So, I walk out my front door this morning and there, spread across my front lawn, are the contents of my briefcase-and my briefcase itself, lying there, splayed obscenely on the grass, pitiful and violated. It was one of those moments when you stand dumbly, your mouth stupidly agape, and you try to pay some vague attention to what comes out first. In my case it was an incredulous "Whaaaa...?", and I was quietly proud that I didn't say anything else.
I walked tentatively down the steps, trying to piece together what had happened. Dimly, last night's events reconstructed themselves: I got home late from a movie screening and noticed thatt the "for sale" sign on my lawn had been lifted from its post hole and laid across the grass. That seemed odd, but I replaced it and went inside-forgetting to lock the car and leaving my brief case in the trunk...with...my...CAMERA!!
My camera! My really nice Sony digital SLR that I'd bought just three months ago. I quickly went to pop the trunk, but it wasn't necessary-it was already popped, sitting there open about a half-inch. I lifted the lid, but I knew exactly what I would find, and that was nothing. I dropped my chin to my chest. On that camera's memory card were about 300 pictures, most of which I'd already downloaded to my home computer, but the last 20 or so were of Father's Day, two days ago, and so they were lost forever.
Glumly, I wandered the yard, gathering the papers the thief didn't bother to take-papers that included bank deposit slips, a pay stub, a Living Social receipt for a hot air balloon ride. He left a thumb drive that has on it every chapter of every book I've ever written and tried in vain to sell, and two other drives that have on them every episode of the Movies for Grownups radio show that I've done over the past seven years. And he left untouched the Franklin-Covey scheduler that is my life blood-and folded within it my only copy of the death certificate of my wife Cindy, who two weeks from now will have passed away a year ago. Also in that scheduler reside the phone numbers and addresses of everyone I love, their birthdays (which I still forget too often), and records of the myriad professional appointments that, when someone invades your life like this, seem to fade in importance to the point of irrelevance.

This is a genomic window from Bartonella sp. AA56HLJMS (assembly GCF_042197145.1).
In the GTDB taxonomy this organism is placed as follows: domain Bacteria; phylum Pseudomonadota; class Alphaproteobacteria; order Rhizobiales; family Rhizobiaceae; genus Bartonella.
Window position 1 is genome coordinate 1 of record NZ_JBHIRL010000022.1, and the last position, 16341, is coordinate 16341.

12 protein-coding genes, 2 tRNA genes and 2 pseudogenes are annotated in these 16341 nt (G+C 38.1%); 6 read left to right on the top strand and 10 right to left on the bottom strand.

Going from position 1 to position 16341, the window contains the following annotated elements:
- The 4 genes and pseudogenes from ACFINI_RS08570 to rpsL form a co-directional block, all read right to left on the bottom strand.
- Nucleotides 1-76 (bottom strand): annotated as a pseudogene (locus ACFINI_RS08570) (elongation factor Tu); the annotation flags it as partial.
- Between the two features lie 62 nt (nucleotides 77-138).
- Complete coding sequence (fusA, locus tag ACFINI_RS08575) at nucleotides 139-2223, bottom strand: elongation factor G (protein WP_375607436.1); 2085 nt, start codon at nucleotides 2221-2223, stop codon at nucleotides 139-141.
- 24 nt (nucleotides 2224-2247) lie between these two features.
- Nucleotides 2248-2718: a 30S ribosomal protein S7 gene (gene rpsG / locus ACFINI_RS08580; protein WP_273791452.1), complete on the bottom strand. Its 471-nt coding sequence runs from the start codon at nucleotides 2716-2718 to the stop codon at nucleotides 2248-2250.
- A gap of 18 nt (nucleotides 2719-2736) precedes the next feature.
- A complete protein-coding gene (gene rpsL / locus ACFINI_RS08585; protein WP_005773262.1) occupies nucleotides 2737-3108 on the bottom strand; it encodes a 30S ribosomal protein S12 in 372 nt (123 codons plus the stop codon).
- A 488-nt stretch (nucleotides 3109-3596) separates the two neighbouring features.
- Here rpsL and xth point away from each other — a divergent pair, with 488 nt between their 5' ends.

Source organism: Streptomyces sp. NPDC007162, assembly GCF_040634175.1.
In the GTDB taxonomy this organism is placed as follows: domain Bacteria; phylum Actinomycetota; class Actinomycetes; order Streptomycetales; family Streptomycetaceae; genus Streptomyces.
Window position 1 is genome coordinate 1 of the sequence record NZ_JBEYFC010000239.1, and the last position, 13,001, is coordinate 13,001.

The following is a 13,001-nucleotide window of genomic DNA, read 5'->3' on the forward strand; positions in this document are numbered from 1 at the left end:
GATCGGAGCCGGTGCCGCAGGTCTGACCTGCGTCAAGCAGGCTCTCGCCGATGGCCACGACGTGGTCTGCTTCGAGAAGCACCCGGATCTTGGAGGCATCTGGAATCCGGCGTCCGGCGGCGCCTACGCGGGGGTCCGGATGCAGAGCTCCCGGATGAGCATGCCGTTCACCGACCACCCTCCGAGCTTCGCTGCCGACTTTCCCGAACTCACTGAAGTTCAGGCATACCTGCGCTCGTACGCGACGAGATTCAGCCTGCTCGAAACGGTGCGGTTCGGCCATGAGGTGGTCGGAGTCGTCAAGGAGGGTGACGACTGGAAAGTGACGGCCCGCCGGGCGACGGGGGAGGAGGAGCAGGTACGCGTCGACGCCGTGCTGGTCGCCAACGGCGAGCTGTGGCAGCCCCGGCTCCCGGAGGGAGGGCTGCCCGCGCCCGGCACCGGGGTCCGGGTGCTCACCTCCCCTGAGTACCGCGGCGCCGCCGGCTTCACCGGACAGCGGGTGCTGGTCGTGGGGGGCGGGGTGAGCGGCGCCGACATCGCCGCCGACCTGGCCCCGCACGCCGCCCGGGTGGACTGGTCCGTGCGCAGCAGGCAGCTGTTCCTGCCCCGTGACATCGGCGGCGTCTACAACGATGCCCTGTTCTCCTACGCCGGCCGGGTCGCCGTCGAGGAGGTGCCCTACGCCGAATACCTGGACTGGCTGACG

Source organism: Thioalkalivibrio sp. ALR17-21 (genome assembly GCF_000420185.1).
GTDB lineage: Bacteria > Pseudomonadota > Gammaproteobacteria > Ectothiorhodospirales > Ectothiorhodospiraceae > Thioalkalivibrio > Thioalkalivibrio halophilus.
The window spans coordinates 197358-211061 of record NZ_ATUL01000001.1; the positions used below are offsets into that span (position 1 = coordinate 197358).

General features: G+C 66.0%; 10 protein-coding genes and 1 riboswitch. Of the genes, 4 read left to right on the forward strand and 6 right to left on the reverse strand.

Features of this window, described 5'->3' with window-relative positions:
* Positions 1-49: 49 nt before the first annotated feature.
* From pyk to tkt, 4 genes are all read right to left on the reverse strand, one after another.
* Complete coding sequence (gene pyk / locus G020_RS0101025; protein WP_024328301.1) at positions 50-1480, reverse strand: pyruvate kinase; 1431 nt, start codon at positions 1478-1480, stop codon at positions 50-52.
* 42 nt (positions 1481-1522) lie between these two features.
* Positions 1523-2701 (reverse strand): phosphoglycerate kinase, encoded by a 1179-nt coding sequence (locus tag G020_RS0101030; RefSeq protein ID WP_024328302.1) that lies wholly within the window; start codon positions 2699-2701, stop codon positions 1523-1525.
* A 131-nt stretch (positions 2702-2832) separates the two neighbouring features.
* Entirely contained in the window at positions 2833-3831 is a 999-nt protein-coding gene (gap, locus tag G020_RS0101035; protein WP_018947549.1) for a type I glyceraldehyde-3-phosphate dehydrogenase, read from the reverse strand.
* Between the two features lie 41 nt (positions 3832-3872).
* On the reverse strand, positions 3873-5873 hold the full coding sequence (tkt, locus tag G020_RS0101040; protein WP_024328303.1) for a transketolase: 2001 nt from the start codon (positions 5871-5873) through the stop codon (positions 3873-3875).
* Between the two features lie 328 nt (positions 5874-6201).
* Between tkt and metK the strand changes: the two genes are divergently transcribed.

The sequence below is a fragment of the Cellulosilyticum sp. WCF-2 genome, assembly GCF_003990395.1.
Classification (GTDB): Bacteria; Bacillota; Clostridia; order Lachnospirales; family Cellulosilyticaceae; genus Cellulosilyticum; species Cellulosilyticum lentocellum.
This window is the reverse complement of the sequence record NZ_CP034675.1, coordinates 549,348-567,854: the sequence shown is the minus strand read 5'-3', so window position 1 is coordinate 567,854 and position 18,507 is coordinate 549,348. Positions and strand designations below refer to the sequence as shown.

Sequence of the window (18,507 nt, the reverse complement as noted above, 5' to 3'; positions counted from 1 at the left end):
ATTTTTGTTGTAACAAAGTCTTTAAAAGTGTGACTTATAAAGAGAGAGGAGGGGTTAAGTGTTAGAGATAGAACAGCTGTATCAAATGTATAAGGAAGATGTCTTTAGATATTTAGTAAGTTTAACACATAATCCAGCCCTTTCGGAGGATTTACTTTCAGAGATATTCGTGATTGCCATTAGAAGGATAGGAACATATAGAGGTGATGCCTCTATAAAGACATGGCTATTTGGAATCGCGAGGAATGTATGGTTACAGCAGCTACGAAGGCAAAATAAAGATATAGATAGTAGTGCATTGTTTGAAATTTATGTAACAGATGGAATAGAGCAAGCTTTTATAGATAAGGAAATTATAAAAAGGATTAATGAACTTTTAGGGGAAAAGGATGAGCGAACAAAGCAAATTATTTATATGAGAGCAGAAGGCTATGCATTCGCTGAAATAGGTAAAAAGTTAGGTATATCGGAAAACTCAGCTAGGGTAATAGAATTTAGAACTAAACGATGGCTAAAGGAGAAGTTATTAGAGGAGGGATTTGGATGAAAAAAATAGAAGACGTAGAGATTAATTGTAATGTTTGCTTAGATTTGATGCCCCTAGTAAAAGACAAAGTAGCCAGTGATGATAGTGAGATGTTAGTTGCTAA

I'd been on my way to an early-morning men's breakfast at my church, and I didn't want to miss it-especially not now. The guys at the table were all smiling and sympathetic (although one offered the unhelpful observation: "Well, you didn't lock the car, so really, you gave him the camera as a present"). Their general encouragement was just what I needed, along with a message from the pastor on Psalm 115: "Their idols are silver and gold, made by the hands of men." And sometimes those idols are made in the shape of cameras, and sometimes in the form of a yearning for guaranteed security in an imperfect world.
My car insurance deductable is way higher than the cost of that camera, so for me it's a complete loss. Financially, that is. But for some reason, the pictures I took on Father's Day, of my children gathered around a restaurant table, of my grandchildren laughing on a trip to the park, are embedded in my memory, a million-megapixel photo album no thief can steal, and no feeling of violation can delete.
I wouldn't have known that if that guy hadn't stolen my camera last night. So for that, I guess, I ought to thank him.
I'd also be thankful if he were caught and sent to a really, really nasty jail.
My Camera, R.I.P.: Some of My Favorite Shots